Nevertheless, on a more similar note, That Eye The Sky expresses similar ideas of childhood and innocence; the possibility of childhood leading towards the inevitable connection with adulthood. Morton Flack, more commonly known as Ort , is infact immersed in the machinations of adults. Winton carefully positions his protagonist as living with his mother, his invalidated father, his senile grandmother and the embittered, confused Tegwyn, his older sister. Through this contrast of characters, Winton is able to emphasis his own perception and ideas of children; their trusting nature and in the case of Ort, his their faith and optimism in someone whose knowledge remains dubious. Through Henry Warburton s perception of God, Ort is young enough to be impressed by this being who is in everything and sees and knows every little thing . Unlike Alice who responds accusing, So you re a preacher to Warburton s confession that he was sent by God, Ort is excited by this. This is not only due to his naivet and untainted view of the world, but also due to the desperation Ort feels in searching for the answer to the mysteries that have been accumulating; the secrets locked in his father s brain, his grandmothers impenetrable behaviour and the strange light over the roof, small and fat like a woolly sheep , amongst other things. Through creating these events, Winton is able to express his ideas of a child s faith and behaviour plausibly, while maintaining the childlike voice with flawless consistency. Ort s childhood innocence, is further emphasised through rich dramatic irony such as when he carelessly remarks that he came out of his mother s bum . Dramatic irony not only emphasises the naivet of Ort but build up the reader s perception of certain events which the narrator is not aware of.
Salinger and Winton also share the idea of how confusion, tragedy or rejection can result in a physiological breakdown within the parameters of an adolescence s mind. They both highlight this within the style of narration. Salinger uses direct address, flashback and digression, sometimes rather erratically, to tell his story. It is his way to express a mood of confusion, reflective of Holden s tormented state of mind. Clearly, Holden s life, and what is happening to him, does not make sense; therefore, he is incapable of telling the events that unfold in a strictly chronological or orderly way. Holden s narration is wrought with habitual phrases, it really was or I really was . This does not only simultaneously give rise to the effect that is it an adolescent telling this story, but also serves to express Salinger s notion of a child s need for reassurance and security; Holden is trying to make the reader believe his story and is afraid that we will not. In actual fact, it is the therapist, who Holden diligently recounts his story to, that Holden is trying to impress; he is desperate for the therapist to believe him as he is attempting to gain acceptance. Much of the novel s theme evolves around the individual and society, after all, and Holden s struggle to be accepted yet cannot as he is critical of society s values and will not conform.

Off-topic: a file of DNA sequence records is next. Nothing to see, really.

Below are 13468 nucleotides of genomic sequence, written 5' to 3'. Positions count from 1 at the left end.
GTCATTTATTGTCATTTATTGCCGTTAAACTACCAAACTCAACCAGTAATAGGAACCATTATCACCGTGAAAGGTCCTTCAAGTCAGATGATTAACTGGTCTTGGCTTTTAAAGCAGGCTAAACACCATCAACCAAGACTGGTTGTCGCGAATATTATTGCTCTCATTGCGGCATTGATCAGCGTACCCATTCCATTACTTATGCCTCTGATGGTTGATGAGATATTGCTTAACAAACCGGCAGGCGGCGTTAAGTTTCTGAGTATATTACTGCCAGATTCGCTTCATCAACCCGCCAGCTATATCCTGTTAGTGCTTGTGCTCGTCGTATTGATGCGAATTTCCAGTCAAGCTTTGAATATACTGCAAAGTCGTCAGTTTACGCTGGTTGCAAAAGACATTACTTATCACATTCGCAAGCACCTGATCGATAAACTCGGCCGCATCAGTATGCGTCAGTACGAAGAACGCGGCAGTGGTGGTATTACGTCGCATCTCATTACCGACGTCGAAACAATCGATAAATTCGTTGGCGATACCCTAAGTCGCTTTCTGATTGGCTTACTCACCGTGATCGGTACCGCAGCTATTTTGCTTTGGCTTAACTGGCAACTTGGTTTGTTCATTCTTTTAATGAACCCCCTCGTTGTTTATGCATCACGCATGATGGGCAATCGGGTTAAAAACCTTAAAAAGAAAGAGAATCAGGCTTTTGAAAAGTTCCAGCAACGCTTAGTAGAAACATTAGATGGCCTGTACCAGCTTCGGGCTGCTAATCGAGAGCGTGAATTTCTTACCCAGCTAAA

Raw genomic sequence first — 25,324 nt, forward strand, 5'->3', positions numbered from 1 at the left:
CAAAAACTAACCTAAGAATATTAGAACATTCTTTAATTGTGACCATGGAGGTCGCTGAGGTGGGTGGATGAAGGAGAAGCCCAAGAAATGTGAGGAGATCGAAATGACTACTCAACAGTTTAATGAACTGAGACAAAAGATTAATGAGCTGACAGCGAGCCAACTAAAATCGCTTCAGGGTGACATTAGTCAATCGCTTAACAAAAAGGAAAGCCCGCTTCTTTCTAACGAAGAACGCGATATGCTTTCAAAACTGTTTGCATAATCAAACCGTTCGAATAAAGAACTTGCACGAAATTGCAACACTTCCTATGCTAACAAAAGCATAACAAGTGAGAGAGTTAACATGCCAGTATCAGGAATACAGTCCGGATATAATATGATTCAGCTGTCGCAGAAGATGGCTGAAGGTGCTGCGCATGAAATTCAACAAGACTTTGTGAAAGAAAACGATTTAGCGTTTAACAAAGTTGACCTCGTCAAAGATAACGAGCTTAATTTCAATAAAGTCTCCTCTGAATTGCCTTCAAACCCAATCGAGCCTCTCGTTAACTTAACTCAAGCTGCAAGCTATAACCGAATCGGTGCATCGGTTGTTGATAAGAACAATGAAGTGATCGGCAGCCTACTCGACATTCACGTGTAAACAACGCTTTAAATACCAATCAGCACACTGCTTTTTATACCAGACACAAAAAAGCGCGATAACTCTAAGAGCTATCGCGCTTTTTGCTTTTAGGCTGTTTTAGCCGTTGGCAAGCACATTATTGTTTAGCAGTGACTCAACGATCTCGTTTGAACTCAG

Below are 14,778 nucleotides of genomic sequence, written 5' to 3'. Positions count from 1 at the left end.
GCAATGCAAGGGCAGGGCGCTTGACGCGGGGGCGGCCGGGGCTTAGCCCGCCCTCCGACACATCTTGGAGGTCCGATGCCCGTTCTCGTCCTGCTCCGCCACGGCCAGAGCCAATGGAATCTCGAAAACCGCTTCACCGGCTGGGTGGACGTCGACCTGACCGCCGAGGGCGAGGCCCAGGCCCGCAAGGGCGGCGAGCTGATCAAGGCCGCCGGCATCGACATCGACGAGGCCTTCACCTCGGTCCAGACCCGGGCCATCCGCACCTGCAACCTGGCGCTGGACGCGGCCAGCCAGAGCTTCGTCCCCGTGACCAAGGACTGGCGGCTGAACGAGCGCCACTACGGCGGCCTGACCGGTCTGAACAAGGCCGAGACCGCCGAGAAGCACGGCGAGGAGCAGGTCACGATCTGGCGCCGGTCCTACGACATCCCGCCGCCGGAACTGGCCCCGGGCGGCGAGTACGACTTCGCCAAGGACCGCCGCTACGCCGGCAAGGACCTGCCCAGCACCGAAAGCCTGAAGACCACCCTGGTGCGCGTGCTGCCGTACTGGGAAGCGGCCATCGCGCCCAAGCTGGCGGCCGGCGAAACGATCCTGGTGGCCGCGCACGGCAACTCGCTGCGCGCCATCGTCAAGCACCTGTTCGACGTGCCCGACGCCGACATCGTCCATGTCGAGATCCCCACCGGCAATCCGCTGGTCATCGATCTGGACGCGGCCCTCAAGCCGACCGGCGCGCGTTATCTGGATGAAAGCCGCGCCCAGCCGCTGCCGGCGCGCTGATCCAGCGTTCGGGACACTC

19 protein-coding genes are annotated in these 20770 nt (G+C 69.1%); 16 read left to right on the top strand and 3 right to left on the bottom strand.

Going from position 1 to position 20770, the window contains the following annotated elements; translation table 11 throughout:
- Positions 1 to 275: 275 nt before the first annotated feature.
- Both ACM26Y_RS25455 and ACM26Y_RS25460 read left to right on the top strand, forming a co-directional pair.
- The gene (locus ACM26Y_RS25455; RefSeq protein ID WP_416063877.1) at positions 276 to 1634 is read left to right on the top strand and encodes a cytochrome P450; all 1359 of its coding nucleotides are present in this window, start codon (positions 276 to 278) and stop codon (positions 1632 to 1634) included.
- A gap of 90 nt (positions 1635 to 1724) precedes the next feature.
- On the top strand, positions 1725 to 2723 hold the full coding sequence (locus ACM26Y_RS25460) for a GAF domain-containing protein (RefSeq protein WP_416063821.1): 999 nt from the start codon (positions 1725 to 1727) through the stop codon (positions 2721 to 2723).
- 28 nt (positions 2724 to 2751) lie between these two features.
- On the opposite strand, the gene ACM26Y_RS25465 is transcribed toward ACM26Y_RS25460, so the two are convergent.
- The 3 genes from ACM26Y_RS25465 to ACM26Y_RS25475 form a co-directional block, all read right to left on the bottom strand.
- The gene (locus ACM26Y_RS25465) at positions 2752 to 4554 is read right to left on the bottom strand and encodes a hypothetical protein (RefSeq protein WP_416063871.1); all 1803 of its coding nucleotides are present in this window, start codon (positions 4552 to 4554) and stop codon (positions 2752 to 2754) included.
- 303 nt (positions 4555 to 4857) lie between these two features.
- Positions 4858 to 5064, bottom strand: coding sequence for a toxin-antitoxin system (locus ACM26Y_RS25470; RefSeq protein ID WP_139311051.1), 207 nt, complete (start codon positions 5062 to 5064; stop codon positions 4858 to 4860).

Winton s style of narration through Ort, is indefinitely similar. Indeed, the technique of flashback is used, however, only to reveal the past histories of Sam, Alice and Warburton – rather than to reflect any emotional state of mind. Digression is sometimes noticed within Ort s narration such as when he remarks that Errol, his pet chook has a better name than the kids at school although mum says it is a sacrilege . Evidently, this is dramatically ironic and together with the paratactic narrative style, it serves to highlight that Ort is indeed a child, no matter how grown-up he may wish to appear. Furthermore, Winton often attempts to communicate how growing children, are caught between two worlds; childhood and adulthood. This is not only shown in Tegwyn s self-mutilation and turmoil between her physical and emotion life, but also the young protagonist. Ort Flack is desperate to appear grown up, expressed through his habitual phrase, I m not stupid, you know and it is his way to convince the reader that he is almost an adult – not an eleven-year-old boy. Yet this is always contradicted through Ort s behaviour and observations, which are dramatically ironic as the reader is able to perceive what Ort is not yet aware of. However, again, it is also contradicted for Ort seems to be in tune with many occurrences adults either casually dismiss or are not able to see – the sky , the cloud . The protagonist is seen to be very much in tune with the environment and much of it is personified to reflect upon Ort s moods. For instance, The moon sits over the road like a big fat thing foreshadows that something is wrong and reflects Ort s worried, scared attitude upon learning of his father s accident.